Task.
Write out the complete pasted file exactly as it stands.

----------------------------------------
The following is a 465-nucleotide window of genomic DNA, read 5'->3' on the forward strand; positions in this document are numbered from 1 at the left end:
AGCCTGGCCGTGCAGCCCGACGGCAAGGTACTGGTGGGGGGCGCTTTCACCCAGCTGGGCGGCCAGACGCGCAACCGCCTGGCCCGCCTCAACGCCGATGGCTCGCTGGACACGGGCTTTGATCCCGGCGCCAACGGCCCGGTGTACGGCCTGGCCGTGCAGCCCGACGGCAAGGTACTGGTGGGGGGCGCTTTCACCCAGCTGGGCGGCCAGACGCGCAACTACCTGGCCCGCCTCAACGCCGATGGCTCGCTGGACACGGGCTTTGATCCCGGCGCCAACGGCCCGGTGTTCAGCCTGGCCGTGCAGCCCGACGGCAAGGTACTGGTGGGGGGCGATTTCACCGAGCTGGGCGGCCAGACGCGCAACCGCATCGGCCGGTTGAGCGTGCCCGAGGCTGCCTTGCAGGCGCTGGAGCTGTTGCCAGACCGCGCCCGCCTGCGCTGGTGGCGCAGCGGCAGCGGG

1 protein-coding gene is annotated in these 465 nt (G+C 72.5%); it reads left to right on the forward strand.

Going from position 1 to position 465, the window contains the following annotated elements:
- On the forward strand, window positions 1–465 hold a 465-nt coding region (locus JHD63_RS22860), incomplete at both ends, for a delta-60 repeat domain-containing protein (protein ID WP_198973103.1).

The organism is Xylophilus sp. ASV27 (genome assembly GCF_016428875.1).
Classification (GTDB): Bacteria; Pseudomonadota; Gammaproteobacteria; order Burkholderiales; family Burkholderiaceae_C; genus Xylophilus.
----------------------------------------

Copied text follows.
The following is a 465-nucleotide window of genomic DNA, read 5'->3' on the forward strand; positions in this document are numbered from 1 at the left end:
AGCCTGGCCGTGCAGCCCGACGGCAAGGTACTGGTGGGGGGCGCTTTCACCCAGCTGGGCGGCCAGACGCGCAACCGCCTGGCCCGCCTCAACGCCGATGGCTCGCTGGACACGGGCTTTGATCCCGGCGCCAACGGCCCGGTGTACGGCCTGGCCGTGCAGCCCGACGGCAAGGTACTGGTGGGGGGCGCTTTCACCCAGCTGGGCGGCCAGACGCGCAACTACCTGGCCCGCCTCAACGCCGATGGCTCGCTGGACACGGGCTTTGATCCCGGCGCCAACGGCCCGGTGTTCAGCCTGGCCGTGCAGCCCGACGGCAAGGTACTGGTGGGGGGCGATTTCACCGAGCTGGGCGGCCAGACGCGCAACCGCATCGGCCGGTTGAGCGTGCCCGAGGCTGCCTTGCAGGCGCTGGAGCTGTTGCCAGACCGCGCCCGCCTGCGCTGGTGGCGCAGCGGCAGCGGG

1 protein-coding gene is annotated in these 465 nt (G+C 72.5%); it reads left to right on the forward strand.

Going from position 1 to position 465, the window contains the following annotated elements:
- On the forward strand, window positions 1–465 hold a 465-nt coding region (locus JHD63_RS22860), incomplete at both ends, for a delta-60 repeat domain-containing protein (protein ID WP_198973103.1).

The organism is Xylophilus sp. ASV27 (genome assembly GCF_016428875.1).
Classification (GTDB): Bacteria; Pseudomonadota; Gammaproteobacteria; order Burkholderiales; family Burkholderiaceae_C; genus Xylophilus.